During my exploration of the teen writer blogoshpere, I discovered a monthly blog chain run by Teens Can Write Too!. Unfortunately, I found it too late to be part of this month's chain, but this month's topic sounded fun, so I decided to do a post even though I'm not part of the chain. The topic is: What are examples of books you've thrown across the room with force.
WARNING: this post contains spoilers!
The Giver by Lois Lowry. I hated this book with a passion. It's a
futuristic dystopia novel set in a community where there is no war, no
racism, no free will, no color, and total governmental
control. Here's how your life would go if you lived there in a
nutshell: You are born to a woman whose only job in life is to have
three children before she's sent to work in a factory forever. You are
immediately taken away from her and are taken care of by some people
until you are given to the family that will raise you. Each family can
only have two children, a boy and a girl, neither of which are the actual children of the parents. When you turn twelve, you are
given a job by the Elders (the government). You can reject their
choice, but you will most likely be "released" (murdered). You live
your life doing your job. You can apply for a spouse, and the will
Elders find someone for you to marry who THEY think will suit you. You
can apply for children, and at the giant Ceremony at the end of the year
the Elders will give you a baby. Eventually, you will be placed in
the retirement home, where you will live until you are released. Oh,
and did I mention that the Elders keep all the memories of what our
civilization is like in the head of someone called the Receiver? Yeah,
they do. So only one person in the entire community has an idea of what
love and happiness and independence and music and duty and friendship
and loyalty and mercy and any emotions are like. Yes, the people who live
there have no real emotions; they just have the shadow of emotions. So the main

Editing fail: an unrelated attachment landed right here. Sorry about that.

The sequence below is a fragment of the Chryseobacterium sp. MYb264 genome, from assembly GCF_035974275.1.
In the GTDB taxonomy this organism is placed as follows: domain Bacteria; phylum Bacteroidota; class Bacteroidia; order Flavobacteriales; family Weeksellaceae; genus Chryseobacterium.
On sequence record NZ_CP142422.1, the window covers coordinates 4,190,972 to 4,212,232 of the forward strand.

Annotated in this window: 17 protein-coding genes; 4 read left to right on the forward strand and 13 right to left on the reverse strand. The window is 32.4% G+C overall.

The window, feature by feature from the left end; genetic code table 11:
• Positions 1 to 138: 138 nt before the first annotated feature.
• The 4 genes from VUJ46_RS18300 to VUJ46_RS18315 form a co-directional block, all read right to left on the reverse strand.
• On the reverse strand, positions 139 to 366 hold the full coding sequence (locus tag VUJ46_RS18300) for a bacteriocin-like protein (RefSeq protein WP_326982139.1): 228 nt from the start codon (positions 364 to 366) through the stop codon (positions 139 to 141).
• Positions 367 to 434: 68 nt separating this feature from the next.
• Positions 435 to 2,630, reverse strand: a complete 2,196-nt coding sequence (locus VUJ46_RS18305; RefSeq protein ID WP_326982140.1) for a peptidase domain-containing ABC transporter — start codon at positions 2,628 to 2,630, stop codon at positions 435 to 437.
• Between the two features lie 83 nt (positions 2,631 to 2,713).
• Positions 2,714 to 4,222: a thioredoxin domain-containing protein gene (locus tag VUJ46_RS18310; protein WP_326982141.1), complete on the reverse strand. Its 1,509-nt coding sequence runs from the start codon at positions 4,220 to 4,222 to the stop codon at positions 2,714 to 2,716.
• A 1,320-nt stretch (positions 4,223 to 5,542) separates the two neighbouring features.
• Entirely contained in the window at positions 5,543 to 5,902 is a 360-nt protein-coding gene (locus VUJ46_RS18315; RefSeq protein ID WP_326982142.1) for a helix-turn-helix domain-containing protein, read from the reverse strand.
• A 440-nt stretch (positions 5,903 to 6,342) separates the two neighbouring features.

plot is this kid called Jonas getting the job of becoming the new
Receiver and discovering how awful their community is. At the very end
of the book Jonas and a baby he rescues from being released (the poor
baby wasn't sleeping through the night like the other babies, so he was
going to be killed) run away, and on the last page there's this horrible
scene where Jonas makes it to our society, but you don't know if he's
dead, hallucinating, or if he actually made it. He's in another one of
Lois Lowry's books, so they made it, but you can't tell at the end of
Wow, that felt good. That's all the stuff my mom
wouldn't let me put in the book report I had to write after reading the
Giver. That society is so twisted it makes me sick. At one point Jonas's
dad (who's a doctor) kills a baby just because it was a twin. There has
to be an exact number of babies every year, so if you're the smaller of
a pair of twins, you die.
Okay, rant over. Promise.
Billy Baker's Dog Won't Stay Buried by M. T. Coffin. I was so
disappointed in this book. It sounded funny. But in the end, all the
ghosts of all the pets buried in the local pet cemetery go and attack
their former owners. It's really scary. The main character, his mom,
and the vet (who is in love with the mom) end up leaving town and
running away from all the ghosts, but every now and then they still see the
stupid ghost dog again. And of course there was a nutty church that
predicted the comeback of the ghost pets. It was just disturbing. So
much so that I actually burned the book. I didn't want to give it to Goodwill
and have it disturb someone else.
3. The last hundred
pages of Inheritance by Christopher Paolini. I LOVED the Inheritance
Cycle. Then he has to go ruin it by [spoilers spoilers spoilers]. (I
won't spoil the actually happenings of the story) Everyone is SO
unhappy! I cried. Both because a series of books I'd loved for years
was ending, and because all the characters were crying. I felt so
betrayed. Irrationally so, but still. After all the energy I put into
loving (and hating) the characters and cheering in the battles, and waiting three years for the last book, I would
have liked an ending that left me feeling like there was some closure.
This ending only ripped a wider whole in my sadness. It took me two
days to completely recover from it.
4. A Kiss in Time by Alex Flinn. Sleeping Beauty falls asleep and wakes up now, sounds great right? Wrong. I should have stopped reading the moment I met the "prince". Or when "Prince" took Sleepy-head to a party where there was alcohol (they were no older than 18). The end was not worth slogging through all the inappropriate yichk, which was quite plentiful. I might have been able to forgive the end had all the boys not been so girl-crazed.
I had no idea how satisfying it was to blog about this stuff. I'll have to remember that. I may start doing book reviews, but that might be too much like homework. I don't know, we'll both see.